The semi-light-blocking film 43 transmits about 10 to about 15% of the amount of exposure.

First step:

The negative film 3 is placed on a transparent base plate 5, and a transparent film 6 is placed over the negative film 3 as shown in FIG. 3. A generally rectangular frame 7 is placed on the transparent film 6 along its outer periphery. A photosensitive liquid resin is poured into the interior of the frame 7 to form a photosensitive liquid resin layer 2.

Second step:

A transparent base film 11 is placed over the the liquid resin layer 2, and the masking film 4 is further placed over the film 11. When required, a transparent adhesive (not shown) having good adhesion to the photosensitive resin is applied to the lower surface of the transparent base film 11 in advance.

Third step:

As shown in FIG. 4, the resulting assembly is irradiated by light sources 51 from outside the transparent base sheet 5 and the masking sheet 4 to expose the resin to the light for 380 to 400 seconds.

When exposed, the lower portion of the resin layer is cured in corresponding relation to the pattern 31 of the negative film 3 to form relief portions 21.

Toward the masking sheet 4, on the other hand, the liquid resin layer 2 is cured to a large thickness in corresponding relation to the light transmitting patterns 44, 46 of the first and second blocking films 43, 45 to form mount portions 22 integral with the relief portions 21. Where the light through the pattern 46 passes through the first blocking film, i.e. semi-light-blocking film 43, and is thereby attenuated, the upper portion of the resin layer is cured to a small thickness in corresponding relation to the pattern 46 to make a base portion 23 which is integral with the mount portions 22.

The base portion 23 is firmly joined to the base film 11 by the adhesion of the resin itself or by the adhesive applied to the base film 11 in advance.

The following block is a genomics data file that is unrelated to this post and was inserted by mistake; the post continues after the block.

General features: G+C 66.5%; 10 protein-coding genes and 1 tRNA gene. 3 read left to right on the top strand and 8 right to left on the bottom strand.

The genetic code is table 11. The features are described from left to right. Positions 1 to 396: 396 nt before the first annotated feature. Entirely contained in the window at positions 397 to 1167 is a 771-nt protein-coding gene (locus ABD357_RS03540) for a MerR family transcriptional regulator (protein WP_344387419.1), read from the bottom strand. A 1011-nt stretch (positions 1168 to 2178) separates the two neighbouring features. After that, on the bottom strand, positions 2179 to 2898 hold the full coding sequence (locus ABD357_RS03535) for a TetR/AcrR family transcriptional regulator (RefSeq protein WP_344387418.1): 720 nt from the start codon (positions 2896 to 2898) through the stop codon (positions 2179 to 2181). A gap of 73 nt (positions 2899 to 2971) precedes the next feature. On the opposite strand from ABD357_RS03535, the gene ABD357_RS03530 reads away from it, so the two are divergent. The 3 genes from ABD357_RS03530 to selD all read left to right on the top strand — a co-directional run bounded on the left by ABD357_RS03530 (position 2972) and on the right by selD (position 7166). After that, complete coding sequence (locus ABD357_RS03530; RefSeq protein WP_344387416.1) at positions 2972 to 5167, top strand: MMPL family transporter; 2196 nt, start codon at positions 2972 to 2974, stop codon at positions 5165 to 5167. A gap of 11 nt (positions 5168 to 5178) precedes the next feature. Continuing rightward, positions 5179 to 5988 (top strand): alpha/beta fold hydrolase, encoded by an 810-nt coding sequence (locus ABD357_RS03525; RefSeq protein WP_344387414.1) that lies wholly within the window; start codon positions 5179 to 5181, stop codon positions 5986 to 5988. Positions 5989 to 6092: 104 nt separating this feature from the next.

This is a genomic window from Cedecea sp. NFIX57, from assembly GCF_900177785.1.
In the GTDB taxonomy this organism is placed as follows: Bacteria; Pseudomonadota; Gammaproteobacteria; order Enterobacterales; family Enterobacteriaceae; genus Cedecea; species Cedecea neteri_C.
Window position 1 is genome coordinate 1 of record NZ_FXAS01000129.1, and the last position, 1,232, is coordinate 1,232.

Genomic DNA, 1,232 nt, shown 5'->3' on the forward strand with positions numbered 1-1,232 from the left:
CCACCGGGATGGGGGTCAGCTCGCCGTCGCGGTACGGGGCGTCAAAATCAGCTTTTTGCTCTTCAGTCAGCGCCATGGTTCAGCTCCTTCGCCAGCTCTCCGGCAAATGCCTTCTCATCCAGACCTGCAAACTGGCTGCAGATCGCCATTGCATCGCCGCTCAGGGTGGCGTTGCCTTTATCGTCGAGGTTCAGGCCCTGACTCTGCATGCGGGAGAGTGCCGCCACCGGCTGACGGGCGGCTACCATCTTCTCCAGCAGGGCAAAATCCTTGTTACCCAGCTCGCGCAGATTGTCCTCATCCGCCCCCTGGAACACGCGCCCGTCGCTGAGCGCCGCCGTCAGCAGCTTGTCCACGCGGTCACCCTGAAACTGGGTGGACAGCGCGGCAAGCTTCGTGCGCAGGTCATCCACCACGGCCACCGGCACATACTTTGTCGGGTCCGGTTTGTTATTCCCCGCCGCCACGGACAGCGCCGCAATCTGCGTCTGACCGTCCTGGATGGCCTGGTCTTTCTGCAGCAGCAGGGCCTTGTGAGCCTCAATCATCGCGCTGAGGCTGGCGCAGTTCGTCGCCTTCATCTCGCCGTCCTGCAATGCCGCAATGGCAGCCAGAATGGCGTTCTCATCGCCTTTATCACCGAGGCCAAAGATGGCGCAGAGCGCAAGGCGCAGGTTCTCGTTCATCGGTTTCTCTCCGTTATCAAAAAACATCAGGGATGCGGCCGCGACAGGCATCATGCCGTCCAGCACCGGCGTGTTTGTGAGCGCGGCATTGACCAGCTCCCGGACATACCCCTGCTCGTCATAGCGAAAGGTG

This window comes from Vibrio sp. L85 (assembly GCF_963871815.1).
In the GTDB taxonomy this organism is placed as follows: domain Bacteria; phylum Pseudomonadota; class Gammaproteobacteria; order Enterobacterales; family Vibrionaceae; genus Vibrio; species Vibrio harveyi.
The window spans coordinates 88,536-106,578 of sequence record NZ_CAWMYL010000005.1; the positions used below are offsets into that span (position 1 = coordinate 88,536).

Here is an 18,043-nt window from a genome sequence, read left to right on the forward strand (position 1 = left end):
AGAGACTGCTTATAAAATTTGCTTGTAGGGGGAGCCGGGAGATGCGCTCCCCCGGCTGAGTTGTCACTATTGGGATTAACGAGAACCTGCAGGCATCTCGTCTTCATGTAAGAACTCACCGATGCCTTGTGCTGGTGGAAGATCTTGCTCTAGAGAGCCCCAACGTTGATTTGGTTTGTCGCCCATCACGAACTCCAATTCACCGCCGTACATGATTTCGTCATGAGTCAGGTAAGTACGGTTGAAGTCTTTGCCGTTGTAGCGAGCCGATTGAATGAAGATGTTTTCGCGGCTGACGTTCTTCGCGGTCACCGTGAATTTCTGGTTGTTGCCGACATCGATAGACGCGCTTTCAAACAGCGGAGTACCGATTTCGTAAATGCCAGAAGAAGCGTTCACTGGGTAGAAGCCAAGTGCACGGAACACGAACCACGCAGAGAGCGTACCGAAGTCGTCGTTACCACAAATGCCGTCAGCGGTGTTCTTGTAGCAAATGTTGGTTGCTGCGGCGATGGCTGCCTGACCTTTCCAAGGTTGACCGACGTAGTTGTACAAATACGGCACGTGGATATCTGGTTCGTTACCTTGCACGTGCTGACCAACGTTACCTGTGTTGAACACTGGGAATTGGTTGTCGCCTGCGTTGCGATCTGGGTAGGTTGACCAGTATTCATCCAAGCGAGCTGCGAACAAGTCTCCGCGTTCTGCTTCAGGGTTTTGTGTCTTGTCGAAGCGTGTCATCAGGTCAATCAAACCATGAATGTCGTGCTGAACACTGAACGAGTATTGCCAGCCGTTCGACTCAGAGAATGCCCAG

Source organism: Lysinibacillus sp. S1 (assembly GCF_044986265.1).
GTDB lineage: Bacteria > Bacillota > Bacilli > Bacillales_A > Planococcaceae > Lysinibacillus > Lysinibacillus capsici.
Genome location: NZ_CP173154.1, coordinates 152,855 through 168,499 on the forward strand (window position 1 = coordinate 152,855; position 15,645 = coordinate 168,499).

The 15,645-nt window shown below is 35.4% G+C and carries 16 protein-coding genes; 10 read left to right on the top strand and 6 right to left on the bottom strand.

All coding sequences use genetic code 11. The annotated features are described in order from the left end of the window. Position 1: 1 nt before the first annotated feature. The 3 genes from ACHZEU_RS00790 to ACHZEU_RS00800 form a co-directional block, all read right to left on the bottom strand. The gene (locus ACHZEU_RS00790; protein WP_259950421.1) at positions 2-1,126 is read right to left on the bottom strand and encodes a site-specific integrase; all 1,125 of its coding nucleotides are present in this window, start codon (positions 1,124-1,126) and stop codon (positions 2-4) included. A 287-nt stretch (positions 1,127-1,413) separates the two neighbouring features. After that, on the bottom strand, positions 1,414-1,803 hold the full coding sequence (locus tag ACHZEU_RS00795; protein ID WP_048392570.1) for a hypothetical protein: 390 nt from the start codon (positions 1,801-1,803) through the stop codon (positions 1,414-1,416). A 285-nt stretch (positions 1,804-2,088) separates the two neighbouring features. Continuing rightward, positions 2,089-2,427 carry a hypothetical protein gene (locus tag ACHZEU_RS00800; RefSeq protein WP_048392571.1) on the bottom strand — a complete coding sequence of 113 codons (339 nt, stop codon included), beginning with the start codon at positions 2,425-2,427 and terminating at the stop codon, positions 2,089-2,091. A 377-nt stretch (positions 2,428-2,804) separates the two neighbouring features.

The resin layer is exposed to light first from outside the masking sheet 4, and upon lapse of about 2/3 of the required exposure time after the start of exposure, the resin layer is exposed to light from the negative film side. Upon lapse of the required exposure time, the exposure is discontinued for each side individually.

When the exposure from the negative film side is thus preceded by the exposure from the masking sheet side, the mount portion 22 and the base portion 23, which serve as a foundation for the relief portion 21, are formed before the relief portion 21, with the result that the relief portion 21 can be formed integrally with the mount portion 22 with good stability.

Although the exposure from the negative film side can be started after the completion of exposure from the masking sheet side, a time loss will then occur.

The exposure time is optimally determined according to the thickness of the printing plate and the intensity of light.

Fourth step:

The masking sheet 4, the frame 7 and the transparent film 6 are removed, and the uncured liquid resin is collected, whereby the printing plate 1 of the invention is completed.

While an embodiment of the present invention has been described above with reference to the drawings, various modifications and alterations can of course be made by one skilled in the art within the technical scope defined in the appended claims.

Patent Citations
Cited PatentFiling datePublication dateApplicantTitle
US3892900 *Oct 24, 1973Jul 1, 1975Daicel LtdMasking films
US4337107 *Jun 16, 1980Jun 29, 1982Minnesota Mining And Manufacturing CompanyAbrasion-resistant transfer laminating sheet material
US4600667 *Jan 11, 1985Jul 15, 1986Asahi Kasei Kogyo Kabushiki KaishaPreparation of printing plate by pattern exposing both sides of curable liquid resin
Referenced by
Citing PatentFiling datePublication dateApplicantTitle
US6132908 *Nov 25, 1997Oct 17, 2000Nikon CorporationPhoto mask and exposure method using the same
US6284416Aug 3, 2000Sep 4, 2001Nikon CorporationPhoto mask and exposure method using same
US20040038003 *Feb 3, 2003Feb 26, 2004Jang Jong SoolLabel having ground sunken letters and/or designs and its manufacturing method
WO2007031842A1 *Sep 8, 2006Mar 22, 2007Nasini, Alfredo CarlosProcess for the manufacture of printing support for rollers for the printing of laminar materials, machine for implementing the process and the printing support for printing rollers
Classifications
U.S. Classification428/98, 430/5, 428/187, 359/894, 428/137, 428/40.1, 359/893, 428/43, 359/888, 250/505.1
International ClassificationG03F1/00, G03F7/16, G03F7/20
Cooperative ClassificationG03F1/50, G03F7/2032, G03F7/16, Y10T428/14, Y10T428/24322, Y10T428/24, G03F7/2012, G03F7/2022, Y10T428/15, Y10T428/24736
European ClassificationG03F7/16, G03F7/20B5, G03F7/20A5, G03F7/20B, G03F1/14G